Firstly, prune your peach tree during the dormant season, typically in late winter or early spring, before new growth emerges. Focus on removing dead, damaged, or diseased branches, as well as any crossing or inward-growing limbs that could obstruct airflow and sunlight penetration.

Additionally, thin out crowded areas to promote better fruit quality and reduce the risk of fungal infections. Aim for an open center or vase-shaped structure to maximize light exposure to the entire tree. Remember to use clean, sterilized pruning tools to prevent the spread of diseases, and always make clean cuts just above the branch collar.

By practicing proper pruning techniques, you’ll encourage vigorous growth, improve fruit production, and ensure the long-term vitality of your peach trees. For more peach pruning tips, read this article published by Texas A&M horticulturists, “Pruning Peach Trees.”


Growing your own peach tree from seed can be an immensely rewarding experience, especially when you have varieties like Harvester, Loring, and Redskin that are well-adapted to North Texas conditions. For more information on growing peaches in Texas, get the Texas Peach Handout guide published by Jim Kamas, Assistant Professor and Extension Horticulturist at Texas A&M University.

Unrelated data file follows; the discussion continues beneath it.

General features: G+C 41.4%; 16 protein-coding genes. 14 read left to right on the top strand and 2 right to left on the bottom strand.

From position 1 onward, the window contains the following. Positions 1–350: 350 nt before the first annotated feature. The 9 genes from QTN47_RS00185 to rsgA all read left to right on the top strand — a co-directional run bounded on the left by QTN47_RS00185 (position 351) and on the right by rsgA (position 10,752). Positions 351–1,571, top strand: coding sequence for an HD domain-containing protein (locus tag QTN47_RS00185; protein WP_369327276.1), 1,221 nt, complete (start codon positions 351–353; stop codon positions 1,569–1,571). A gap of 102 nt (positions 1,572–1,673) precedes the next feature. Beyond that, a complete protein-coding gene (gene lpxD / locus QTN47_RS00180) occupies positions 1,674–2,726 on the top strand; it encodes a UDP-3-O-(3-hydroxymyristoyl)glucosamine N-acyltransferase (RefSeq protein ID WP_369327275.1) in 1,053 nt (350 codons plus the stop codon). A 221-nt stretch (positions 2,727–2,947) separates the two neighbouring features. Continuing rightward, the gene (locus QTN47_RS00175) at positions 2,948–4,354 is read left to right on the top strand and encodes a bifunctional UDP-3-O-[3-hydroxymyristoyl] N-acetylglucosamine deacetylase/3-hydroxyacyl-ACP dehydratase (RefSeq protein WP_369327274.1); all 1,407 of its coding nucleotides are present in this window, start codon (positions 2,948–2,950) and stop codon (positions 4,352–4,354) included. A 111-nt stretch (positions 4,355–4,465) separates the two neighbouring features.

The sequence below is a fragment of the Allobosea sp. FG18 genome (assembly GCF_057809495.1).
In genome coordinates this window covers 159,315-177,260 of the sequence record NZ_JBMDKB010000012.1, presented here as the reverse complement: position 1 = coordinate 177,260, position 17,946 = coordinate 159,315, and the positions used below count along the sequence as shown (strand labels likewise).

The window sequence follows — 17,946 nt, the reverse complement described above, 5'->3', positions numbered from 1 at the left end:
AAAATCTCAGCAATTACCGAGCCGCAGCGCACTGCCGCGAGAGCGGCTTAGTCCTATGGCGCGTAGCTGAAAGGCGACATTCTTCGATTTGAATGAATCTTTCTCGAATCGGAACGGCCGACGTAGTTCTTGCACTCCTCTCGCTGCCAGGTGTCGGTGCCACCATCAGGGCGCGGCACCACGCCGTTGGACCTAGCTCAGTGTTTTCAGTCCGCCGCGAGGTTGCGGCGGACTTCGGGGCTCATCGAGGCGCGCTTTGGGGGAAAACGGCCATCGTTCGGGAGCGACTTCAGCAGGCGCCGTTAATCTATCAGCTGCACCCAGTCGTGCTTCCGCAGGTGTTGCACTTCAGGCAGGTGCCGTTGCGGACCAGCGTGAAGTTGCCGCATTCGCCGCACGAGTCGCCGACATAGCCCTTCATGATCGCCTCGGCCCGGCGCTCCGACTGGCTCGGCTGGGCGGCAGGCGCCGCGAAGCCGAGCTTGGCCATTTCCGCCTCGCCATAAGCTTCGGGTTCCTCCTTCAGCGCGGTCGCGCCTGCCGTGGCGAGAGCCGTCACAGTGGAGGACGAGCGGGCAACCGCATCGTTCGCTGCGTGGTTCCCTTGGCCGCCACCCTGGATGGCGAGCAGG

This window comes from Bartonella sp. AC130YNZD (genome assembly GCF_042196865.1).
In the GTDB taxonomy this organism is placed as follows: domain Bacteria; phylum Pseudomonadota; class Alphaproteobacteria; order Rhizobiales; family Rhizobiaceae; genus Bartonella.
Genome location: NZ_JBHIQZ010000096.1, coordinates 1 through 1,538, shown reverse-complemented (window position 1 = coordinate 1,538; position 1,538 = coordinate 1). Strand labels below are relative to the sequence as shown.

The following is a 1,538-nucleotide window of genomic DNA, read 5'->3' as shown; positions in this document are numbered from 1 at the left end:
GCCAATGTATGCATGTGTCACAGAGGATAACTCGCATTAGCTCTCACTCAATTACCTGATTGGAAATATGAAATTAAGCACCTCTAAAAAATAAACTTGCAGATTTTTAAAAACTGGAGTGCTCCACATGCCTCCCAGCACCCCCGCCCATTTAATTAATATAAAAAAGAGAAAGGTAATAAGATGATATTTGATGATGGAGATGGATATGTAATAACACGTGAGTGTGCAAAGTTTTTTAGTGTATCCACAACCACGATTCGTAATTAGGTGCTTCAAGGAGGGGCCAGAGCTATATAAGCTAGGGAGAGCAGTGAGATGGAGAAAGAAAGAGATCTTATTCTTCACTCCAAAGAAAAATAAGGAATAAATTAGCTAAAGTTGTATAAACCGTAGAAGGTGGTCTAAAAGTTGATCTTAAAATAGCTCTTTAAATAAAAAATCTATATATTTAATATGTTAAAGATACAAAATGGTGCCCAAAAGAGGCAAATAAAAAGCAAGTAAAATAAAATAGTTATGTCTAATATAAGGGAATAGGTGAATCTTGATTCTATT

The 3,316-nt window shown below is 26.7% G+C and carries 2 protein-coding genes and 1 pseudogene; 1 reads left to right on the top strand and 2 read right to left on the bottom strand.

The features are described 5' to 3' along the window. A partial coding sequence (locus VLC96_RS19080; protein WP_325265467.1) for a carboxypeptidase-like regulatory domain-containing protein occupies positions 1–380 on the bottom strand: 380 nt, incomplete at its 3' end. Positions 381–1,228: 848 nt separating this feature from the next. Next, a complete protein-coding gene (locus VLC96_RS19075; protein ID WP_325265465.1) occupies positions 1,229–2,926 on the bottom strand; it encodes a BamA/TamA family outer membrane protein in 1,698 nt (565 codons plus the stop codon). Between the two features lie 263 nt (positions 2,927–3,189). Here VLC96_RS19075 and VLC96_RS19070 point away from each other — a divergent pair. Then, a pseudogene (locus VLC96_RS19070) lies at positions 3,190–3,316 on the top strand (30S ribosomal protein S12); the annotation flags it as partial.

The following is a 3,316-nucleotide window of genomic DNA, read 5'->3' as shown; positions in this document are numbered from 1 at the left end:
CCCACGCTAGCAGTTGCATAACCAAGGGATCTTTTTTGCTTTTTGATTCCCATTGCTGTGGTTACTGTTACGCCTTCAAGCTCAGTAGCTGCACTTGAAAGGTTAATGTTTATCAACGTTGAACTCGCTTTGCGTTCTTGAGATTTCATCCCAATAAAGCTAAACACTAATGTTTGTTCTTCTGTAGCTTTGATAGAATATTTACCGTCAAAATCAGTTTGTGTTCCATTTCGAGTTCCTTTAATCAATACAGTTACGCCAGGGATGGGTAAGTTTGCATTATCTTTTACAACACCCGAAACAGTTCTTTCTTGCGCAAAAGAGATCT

By providing the right conditions, such as adequate sunlight, well-drained soil, and proper care, you can watch your peach tree thrive and bear delicious fruit. No matter which variety you choose, your efforts will be rewarded with a bountiful harvest that will delight your taste buds and turn your backyard into a haven of fresh, homegrown goodness.

So grab your gardening tools and get ready to grow your very own peach tree – it’s time to bring the taste of summer to your doorstep.



Kamas, J., Stein, L., and Nesbitt, M. (2015). Peaches. Texas Agrilife Extension.

Kamas, J., McEachern, G.R., Stein, L, and Roe, N., (1998, September 15). Peach Production in Texas. Texas Agrilife Extension.